School’s boring! School doesn’t understand! School’s only interested in exams! School’s unfair to boys! School doesn’t care…! The vehemence with which young people talk about ‘school’ suggests that whatever it is that they mean by ‘school’ is much more powerful and personal than a collection of disparate buildings or an array of teachers trying their best and sometimes getting it wrong.
Peter says of his teachers, “They don’t care about us! They only care about themselves!”
“This school picks on people for no reason!” says Anna. “You can’t do anything! And there are some people never get the blame for anything! It’s always us!”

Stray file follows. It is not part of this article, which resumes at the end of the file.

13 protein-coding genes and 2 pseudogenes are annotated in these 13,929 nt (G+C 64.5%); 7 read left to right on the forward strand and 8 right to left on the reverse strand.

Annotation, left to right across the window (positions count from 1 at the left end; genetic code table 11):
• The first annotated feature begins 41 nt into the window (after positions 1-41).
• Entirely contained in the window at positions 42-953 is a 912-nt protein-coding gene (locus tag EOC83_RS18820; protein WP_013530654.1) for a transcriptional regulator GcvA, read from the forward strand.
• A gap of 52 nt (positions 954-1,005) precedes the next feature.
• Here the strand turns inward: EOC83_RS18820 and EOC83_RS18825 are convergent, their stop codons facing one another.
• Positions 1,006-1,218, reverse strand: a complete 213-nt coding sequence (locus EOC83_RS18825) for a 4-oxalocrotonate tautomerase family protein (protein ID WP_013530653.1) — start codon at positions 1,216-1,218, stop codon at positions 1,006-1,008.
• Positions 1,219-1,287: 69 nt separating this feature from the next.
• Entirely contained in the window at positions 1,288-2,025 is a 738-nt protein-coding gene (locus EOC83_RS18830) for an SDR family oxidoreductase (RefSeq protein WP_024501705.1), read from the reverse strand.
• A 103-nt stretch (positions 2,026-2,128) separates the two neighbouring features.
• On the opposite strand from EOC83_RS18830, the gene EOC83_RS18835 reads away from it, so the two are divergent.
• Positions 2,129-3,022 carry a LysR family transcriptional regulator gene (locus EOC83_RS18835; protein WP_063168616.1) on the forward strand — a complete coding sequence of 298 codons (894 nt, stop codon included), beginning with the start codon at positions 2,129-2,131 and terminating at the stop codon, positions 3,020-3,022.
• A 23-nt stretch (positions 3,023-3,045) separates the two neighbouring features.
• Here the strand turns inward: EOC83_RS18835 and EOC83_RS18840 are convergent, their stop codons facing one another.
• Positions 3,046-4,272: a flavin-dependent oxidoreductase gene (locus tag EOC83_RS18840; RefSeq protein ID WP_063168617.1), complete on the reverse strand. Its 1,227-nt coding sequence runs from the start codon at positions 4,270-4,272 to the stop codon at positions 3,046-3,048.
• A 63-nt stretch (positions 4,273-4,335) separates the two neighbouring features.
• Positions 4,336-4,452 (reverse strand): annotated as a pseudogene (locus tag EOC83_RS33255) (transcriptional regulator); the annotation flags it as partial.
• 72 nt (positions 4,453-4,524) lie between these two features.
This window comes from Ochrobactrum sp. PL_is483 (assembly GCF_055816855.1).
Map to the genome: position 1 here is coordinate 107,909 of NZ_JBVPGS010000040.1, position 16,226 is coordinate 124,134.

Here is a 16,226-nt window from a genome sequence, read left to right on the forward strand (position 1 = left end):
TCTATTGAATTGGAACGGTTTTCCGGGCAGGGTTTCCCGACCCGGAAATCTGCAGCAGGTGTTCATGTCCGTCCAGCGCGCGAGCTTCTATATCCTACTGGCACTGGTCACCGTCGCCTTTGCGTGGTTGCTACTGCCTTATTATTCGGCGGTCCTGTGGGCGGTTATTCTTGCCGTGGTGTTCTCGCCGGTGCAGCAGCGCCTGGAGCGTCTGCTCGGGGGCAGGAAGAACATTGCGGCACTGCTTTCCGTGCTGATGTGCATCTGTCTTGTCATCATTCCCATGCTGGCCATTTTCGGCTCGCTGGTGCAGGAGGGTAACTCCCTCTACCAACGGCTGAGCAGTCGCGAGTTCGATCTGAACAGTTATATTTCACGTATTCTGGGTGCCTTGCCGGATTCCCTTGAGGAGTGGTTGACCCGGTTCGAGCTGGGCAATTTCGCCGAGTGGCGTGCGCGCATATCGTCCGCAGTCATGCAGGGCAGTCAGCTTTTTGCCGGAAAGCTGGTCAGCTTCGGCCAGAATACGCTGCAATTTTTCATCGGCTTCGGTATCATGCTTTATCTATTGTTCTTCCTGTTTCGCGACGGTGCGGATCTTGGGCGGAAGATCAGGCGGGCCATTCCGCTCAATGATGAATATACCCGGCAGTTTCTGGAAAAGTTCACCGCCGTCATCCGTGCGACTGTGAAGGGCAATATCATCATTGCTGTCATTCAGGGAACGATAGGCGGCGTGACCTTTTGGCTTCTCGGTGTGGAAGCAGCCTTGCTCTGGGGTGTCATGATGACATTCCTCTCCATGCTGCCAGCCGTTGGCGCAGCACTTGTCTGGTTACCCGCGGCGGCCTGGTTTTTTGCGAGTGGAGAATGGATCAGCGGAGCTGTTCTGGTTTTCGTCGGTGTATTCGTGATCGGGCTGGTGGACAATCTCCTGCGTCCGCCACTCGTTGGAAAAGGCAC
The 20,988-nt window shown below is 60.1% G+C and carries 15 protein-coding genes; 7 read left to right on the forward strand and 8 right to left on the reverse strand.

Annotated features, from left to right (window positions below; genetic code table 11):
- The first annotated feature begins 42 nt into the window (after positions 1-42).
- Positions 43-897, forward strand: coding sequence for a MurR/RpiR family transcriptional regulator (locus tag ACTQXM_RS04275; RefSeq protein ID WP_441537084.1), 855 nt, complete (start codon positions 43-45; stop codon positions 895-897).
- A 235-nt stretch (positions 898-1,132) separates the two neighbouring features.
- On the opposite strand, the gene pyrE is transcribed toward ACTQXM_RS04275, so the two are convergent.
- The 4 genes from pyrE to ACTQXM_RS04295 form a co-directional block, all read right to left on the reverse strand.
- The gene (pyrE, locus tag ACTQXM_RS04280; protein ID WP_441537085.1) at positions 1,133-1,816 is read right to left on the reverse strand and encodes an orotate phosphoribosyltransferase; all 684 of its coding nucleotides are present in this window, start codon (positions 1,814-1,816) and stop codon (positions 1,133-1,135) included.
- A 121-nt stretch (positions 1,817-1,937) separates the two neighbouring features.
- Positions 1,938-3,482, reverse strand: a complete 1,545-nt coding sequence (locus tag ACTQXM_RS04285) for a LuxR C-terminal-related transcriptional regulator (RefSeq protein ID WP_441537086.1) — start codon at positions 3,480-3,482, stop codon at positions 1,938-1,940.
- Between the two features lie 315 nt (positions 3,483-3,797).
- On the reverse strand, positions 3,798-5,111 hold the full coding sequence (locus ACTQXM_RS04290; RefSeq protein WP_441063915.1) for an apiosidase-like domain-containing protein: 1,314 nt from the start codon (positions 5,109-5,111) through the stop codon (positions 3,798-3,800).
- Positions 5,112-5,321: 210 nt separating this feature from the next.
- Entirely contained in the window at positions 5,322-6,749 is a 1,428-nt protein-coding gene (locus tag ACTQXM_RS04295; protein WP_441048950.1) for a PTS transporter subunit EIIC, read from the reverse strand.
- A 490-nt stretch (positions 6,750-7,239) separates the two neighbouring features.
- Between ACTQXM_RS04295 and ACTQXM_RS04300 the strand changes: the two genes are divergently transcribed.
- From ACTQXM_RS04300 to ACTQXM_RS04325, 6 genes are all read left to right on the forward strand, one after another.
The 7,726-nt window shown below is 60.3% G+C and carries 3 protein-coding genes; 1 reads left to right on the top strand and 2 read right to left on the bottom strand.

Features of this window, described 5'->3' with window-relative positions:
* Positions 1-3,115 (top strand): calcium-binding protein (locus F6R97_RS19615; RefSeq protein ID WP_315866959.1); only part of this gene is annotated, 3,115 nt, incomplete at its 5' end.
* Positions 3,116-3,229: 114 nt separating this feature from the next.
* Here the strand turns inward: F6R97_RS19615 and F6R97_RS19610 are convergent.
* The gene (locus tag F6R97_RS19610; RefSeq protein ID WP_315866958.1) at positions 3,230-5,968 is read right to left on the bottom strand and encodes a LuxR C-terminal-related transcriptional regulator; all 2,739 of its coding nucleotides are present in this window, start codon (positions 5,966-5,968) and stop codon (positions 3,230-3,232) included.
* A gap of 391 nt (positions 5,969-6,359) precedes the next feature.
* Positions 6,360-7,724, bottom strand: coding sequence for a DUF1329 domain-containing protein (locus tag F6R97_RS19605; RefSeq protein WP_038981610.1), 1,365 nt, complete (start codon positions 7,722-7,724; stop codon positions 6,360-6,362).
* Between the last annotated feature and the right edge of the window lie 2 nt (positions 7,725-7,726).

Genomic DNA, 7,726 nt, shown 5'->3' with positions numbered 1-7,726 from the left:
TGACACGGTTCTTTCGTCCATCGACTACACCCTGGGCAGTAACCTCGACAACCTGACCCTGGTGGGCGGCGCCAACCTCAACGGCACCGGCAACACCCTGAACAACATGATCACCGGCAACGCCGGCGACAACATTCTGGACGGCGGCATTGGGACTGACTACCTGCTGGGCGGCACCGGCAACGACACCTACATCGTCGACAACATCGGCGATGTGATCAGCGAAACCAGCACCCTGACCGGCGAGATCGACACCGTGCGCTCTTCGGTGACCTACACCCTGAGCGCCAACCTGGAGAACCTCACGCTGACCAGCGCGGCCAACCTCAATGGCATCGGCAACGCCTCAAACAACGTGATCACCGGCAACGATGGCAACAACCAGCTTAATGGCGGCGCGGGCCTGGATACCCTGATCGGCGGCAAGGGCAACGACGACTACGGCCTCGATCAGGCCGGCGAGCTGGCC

‘School’ is the recipient of all sorts of projections but because school is ‘in loco parentis’ —responsible for guiding and looking after young people—it picks up more than its share of parental transferences. Whenever young people like Peter and Anna are exercised on the subject of ‘school’, there’s a sense in which they’re unconsciously always talking about qualities of parenting, typically ‘fairness’ or ‘caring’ or sincerity. The same goes for the conversations and debates that the rest of us have about other organisations with any sort of nurturing role in our lives. Whatever their shortcomings, hospitals, the police, social workers, politicians and even banks stand accused of the worst crime: being bad parents. We may have elaborate reasons why we believe that this organisation or those workers aren’t doing their jobs properly (and, of course, there’s often objective truth in our accusations) but it’s hard for our views not also to be informed—unconsciously—by our personal experiences of parenting.